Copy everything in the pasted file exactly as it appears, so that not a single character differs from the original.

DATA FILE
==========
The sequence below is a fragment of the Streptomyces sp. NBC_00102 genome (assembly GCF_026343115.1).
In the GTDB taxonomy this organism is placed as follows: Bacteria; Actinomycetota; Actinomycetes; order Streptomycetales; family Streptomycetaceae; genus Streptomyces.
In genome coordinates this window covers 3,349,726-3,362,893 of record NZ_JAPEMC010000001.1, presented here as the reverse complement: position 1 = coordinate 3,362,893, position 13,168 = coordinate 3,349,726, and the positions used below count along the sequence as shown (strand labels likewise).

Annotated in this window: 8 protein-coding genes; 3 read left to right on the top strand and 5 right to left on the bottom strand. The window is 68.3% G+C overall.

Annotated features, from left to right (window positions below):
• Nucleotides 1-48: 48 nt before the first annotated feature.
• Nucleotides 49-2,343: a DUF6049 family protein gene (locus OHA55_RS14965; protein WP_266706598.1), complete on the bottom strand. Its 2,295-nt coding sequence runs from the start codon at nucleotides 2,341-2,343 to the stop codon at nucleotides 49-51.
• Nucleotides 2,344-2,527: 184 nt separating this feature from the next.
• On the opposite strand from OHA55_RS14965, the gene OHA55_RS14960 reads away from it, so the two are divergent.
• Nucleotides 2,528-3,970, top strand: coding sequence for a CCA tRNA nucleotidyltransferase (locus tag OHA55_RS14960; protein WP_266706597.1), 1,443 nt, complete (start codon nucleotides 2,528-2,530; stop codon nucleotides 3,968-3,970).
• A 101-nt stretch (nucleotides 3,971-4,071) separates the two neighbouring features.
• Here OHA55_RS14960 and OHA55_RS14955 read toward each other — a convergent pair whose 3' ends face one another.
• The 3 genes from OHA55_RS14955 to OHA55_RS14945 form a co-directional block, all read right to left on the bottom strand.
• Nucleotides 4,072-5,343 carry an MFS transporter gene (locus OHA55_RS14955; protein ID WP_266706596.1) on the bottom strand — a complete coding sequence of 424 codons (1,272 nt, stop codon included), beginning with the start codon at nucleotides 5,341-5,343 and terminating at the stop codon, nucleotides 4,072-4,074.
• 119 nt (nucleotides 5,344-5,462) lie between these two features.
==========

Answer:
The sequence below is a fragment of the Streptomyces sp. NBC_00102 genome (assembly GCF_026343115.1).
In the GTDB taxonomy this organism is placed as follows: Bacteria; Actinomycetota; Actinomycetes; order Streptomycetales; family Streptomycetaceae; genus Streptomyces.
In genome coordinates this window covers 3,349,726-3,362,893 of record NZ_JAPEMC010000001.1, presented here as the reverse complement: position 1 = coordinate 3,362,893, position 13,168 = coordinate 3,349,726, and the positions used below count along the sequence as shown (strand labels likewise).

Annotated in this window: 8 protein-coding genes; 3 read left to right on the top strand and 5 right to left on the bottom strand. The window is 68.3% G+C overall.

Annotated features, from left to right (window positions below):
• Nucleotides 1-48: 48 nt before the first annotated feature.
• Nucleotides 49-2,343: a DUF6049 family protein gene (locus OHA55_RS14965; protein WP_266706598.1), complete on the bottom strand. Its 2,295-nt coding sequence runs from the start codon at nucleotides 2,341-2,343 to the stop codon at nucleotides 49-51.
• Nucleotides 2,344-2,527: 184 nt separating this feature from the next.
• On the opposite strand from OHA55_RS14965, the gene OHA55_RS14960 reads away from it, so the two are divergent.
• Nucleotides 2,528-3,970, top strand: coding sequence for a CCA tRNA nucleotidyltransferase (locus tag OHA55_RS14960; protein WP_266706597.1), 1,443 nt, complete (start codon nucleotides 2,528-2,530; stop codon nucleotides 3,968-3,970).
• A 101-nt stretch (nucleotides 3,971-4,071) separates the two neighbouring features.
• Here OHA55_RS14960 and OHA55_RS14955 read toward each other — a convergent pair whose 3' ends face one another.
• The 3 genes from OHA55_RS14955 to OHA55_RS14945 form a co-directional block, all read right to left on the bottom strand.
• Nucleotides 4,072-5,343 carry an MFS transporter gene (locus OHA55_RS14955; protein ID WP_266706596.1) on the bottom strand — a complete coding sequence of 424 codons (1,272 nt, stop codon included), beginning with the start codon at nucleotides 5,341-5,343 and terminating at the stop codon, nucleotides 4,072-4,074.
• 119 nt (nucleotides 5,344-5,462) lie between these two features.